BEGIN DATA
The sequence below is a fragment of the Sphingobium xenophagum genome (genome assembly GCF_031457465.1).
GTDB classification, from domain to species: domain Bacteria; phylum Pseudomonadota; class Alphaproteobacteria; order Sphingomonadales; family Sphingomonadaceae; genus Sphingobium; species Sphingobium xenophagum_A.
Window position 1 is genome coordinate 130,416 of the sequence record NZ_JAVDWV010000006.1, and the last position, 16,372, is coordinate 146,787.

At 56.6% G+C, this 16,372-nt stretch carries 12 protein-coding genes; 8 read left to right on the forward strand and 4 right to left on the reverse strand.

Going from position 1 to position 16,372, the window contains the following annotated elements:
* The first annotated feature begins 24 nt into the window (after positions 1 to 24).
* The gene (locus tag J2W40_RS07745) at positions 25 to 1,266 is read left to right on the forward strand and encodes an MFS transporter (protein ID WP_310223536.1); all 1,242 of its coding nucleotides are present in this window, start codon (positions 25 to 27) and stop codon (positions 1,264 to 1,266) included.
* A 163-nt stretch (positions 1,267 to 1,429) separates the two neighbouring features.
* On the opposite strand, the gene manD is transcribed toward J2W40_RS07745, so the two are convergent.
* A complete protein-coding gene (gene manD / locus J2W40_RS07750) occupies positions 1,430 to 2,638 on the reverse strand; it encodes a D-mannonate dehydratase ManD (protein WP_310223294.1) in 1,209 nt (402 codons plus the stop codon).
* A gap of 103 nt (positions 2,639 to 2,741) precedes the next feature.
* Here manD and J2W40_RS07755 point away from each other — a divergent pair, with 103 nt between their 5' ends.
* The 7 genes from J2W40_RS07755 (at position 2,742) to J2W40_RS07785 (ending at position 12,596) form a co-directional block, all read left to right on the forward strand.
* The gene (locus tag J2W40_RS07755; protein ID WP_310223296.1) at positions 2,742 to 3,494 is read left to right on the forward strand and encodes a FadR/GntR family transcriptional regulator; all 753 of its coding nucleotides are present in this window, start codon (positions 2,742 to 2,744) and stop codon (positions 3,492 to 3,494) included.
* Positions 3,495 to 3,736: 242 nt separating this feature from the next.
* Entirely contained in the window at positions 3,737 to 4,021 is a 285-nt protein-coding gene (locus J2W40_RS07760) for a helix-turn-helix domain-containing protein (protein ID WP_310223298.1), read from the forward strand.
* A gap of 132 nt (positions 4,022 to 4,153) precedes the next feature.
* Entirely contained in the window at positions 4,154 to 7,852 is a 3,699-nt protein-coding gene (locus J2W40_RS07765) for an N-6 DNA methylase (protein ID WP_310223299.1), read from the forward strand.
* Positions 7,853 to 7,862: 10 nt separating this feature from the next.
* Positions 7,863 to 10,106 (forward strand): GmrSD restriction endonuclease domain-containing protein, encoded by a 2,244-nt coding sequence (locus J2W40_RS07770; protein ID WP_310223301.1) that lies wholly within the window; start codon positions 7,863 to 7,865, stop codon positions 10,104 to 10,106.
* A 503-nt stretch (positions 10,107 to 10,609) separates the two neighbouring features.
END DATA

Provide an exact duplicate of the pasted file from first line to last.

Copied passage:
The sequence below is a fragment of the Sphingobium xenophagum genome (genome assembly GCF_031457465.1).
GTDB classification, from domain to species: domain Bacteria; phylum Pseudomonadota; class Alphaproteobacteria; order Sphingomonadales; family Sphingomonadaceae; genus Sphingobium; species Sphingobium xenophagum_A.
Window position 1 is genome coordinate 130,416 of the sequence record NZ_JAVDWV010000006.1, and the last position, 16,372, is coordinate 146,787.

At 56.6% G+C, this 16,372-nt stretch carries 12 protein-coding genes; 8 read left to right on the forward strand and 4 right to left on the reverse strand.

Going from position 1 to position 16,372, the window contains the following annotated elements:
* The first annotated feature begins 24 nt into the window (after positions 1 to 24).
* The gene (locus tag J2W40_RS07745) at positions 25 to 1,266 is read left to right on the forward strand and encodes an MFS transporter (protein ID WP_310223536.1); all 1,242 of its coding nucleotides are present in this window, start codon (positions 25 to 27) and stop codon (positions 1,264 to 1,266) included.
* A 163-nt stretch (positions 1,267 to 1,429) separates the two neighbouring features.
* On the opposite strand, the gene manD is transcribed toward J2W40_RS07745, so the two are convergent.
* A complete protein-coding gene (gene manD / locus J2W40_RS07750) occupies positions 1,430 to 2,638 on the reverse strand; it encodes a D-mannonate dehydratase ManD (protein WP_310223294.1) in 1,209 nt (402 codons plus the stop codon).
* A gap of 103 nt (positions 2,639 to 2,741) precedes the next feature.
* Here manD and J2W40_RS07755 point away from each other — a divergent pair, with 103 nt between their 5' ends.
* The 7 genes from J2W40_RS07755 (at position 2,742) to J2W40_RS07785 (ending at position 12,596) form a co-directional block, all read left to right on the forward strand.
* The gene (locus tag J2W40_RS07755; protein ID WP_310223296.1) at positions 2,742 to 3,494 is read left to right on the forward strand and encodes a FadR/GntR family transcriptional regulator; all 753 of its coding nucleotides are present in this window, start codon (positions 2,742 to 2,744) and stop codon (positions 3,492 to 3,494) included.
* Positions 3,495 to 3,736: 242 nt separating this feature from the next.
* Entirely contained in the window at positions 3,737 to 4,021 is a 285-nt protein-coding gene (locus J2W40_RS07760) for a helix-turn-helix domain-containing protein (protein ID WP_310223298.1), read from the forward strand.
* A gap of 132 nt (positions 4,022 to 4,153) precedes the next feature.
* Entirely contained in the window at positions 4,154 to 7,852 is a 3,699-nt protein-coding gene (locus J2W40_RS07765) for an N-6 DNA methylase (protein ID WP_310223299.1), read from the forward strand.
* Positions 7,853 to 7,862: 10 nt separating this feature from the next.
* Positions 7,863 to 10,106 (forward strand): GmrSD restriction endonuclease domain-containing protein, encoded by a 2,244-nt coding sequence (locus J2W40_RS07770; protein ID WP_310223301.1) that lies wholly within the window; start codon positions 7,863 to 7,865, stop codon positions 10,104 to 10,106.
* A 503-nt stretch (positions 10,107 to 10,609) separates the two neighbouring features.